We carry on with our story about the intricate process of font development. The following topic is a logical continuation of the previous ones, so we recommend reading the articles published earlier if you haven’t done it yet. In the articles „How Not to Get Lost When Working on a Font. The Art of Task Outlining“ and „Your Future Font Sketches: Technique, Digitization, Testing” we covered the very first stages of the font design process.
The previous article focused on creative sketching. Here, we will explore its more pragmatic side—sketches of a font family. Julia Gonina, TypeType Art Director and the creator of TT Livret, TT Fellows, TT Autonomous, and TT Ricordi Todi typefaces, will explain why it’s important to define the contents of your future typeface at the initial development stages.
Sketching the family and choosing masters
After settling on the main graphics of the font and moving from paper to vector, it’s time to make sketches for the future font family. Let me explain why it’s essential to address it right away.
First, you must be sure that all the graphic choices you made for the regular font style can be applied to the rest of the styles, even to the boldest and the thinnest ones (or the widest and the narrowest ones, if you plan to include them). You need to keep in mind that it can set limitations on the graphics.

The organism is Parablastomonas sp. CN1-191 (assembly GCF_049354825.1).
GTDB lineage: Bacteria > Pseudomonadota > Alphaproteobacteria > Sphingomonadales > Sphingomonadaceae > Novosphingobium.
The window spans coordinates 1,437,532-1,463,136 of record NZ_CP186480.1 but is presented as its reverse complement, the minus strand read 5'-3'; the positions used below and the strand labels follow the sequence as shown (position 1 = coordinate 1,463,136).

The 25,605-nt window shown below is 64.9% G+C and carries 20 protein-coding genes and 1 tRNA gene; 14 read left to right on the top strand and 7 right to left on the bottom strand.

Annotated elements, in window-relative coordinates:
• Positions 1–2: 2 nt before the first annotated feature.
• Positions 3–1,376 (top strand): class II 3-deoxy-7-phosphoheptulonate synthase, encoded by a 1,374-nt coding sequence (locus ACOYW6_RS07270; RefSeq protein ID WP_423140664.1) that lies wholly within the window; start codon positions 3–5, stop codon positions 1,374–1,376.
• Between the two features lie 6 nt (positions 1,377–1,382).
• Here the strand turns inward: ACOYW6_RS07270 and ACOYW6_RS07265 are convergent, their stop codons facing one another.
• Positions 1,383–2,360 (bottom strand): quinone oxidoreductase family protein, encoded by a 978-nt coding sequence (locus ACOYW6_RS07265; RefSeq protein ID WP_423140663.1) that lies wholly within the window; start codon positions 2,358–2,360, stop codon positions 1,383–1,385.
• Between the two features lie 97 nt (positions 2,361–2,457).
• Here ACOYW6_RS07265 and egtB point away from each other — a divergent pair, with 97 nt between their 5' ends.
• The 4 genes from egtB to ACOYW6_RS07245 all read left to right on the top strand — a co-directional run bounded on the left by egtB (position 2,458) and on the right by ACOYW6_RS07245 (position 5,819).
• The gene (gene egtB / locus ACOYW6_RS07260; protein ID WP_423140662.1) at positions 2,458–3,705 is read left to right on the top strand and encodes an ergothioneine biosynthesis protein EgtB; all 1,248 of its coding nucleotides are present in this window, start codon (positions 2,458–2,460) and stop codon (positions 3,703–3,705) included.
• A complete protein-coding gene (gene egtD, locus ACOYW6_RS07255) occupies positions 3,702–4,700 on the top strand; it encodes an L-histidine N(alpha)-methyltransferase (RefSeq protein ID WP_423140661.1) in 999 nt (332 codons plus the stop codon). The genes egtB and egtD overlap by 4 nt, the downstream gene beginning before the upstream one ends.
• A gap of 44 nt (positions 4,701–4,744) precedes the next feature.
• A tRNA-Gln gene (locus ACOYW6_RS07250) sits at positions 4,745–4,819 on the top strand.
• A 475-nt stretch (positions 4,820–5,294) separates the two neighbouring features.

Second, from a technical point of view, you should choose the masters you will work with. It will help you save more time in the future. If you work in a modern font editor, like Glyphs, Fontlab 6, or a more advanced one, you don’t have to draw all the font styles in the family. It will be enough to design foundations—so-called masters. Let’s focus on it more in the context of the fonts (serif and sans serif) we described in our previous article.
While working on a functional serif’s brief, we relied on the data provided by our research and settled on five weights. Theoretically, it will be enough for us to design only the boldest and the thinnest font styles. If the number of points coincides in each character in both of these font styles, the program will be able to create any intermediate values—interpolate them.
It’s highly convenient and saves tons of time. But how do we determine all styles‘ weights? In the case of text fonts, the weight of the Regular font style is crucial because it’s the style people use and see the most. As a result, there is a common image of the weight of a Regular text font style so that it’s convenient for a user to work with. We recommend looking back at the competitors research we did in the previous article and choosing the Regular style’s weight that wouldn’t contrast too much with the rest in the same category (if standing out isn’t your priority, of course). This way, you will be able to determine the weights of the „H“ and „n“ stems in your Regular font style. You will be able to build upon these values later. After that, you can determine the weights of your Bold font style using the same approach.
The Bold font style is also used often, so it makes sense to harmonize it with the rest of the fonts with a similar purpose. However, here, it’s possible to deviate from the norm. As a result, at this stage, you need to get two font styles with two weights to use as a foundation for designing the other styles in the family using interpolation and extrapolation (automatically projecting the design characteristics onto the font styles lying beyond the interval between two masters).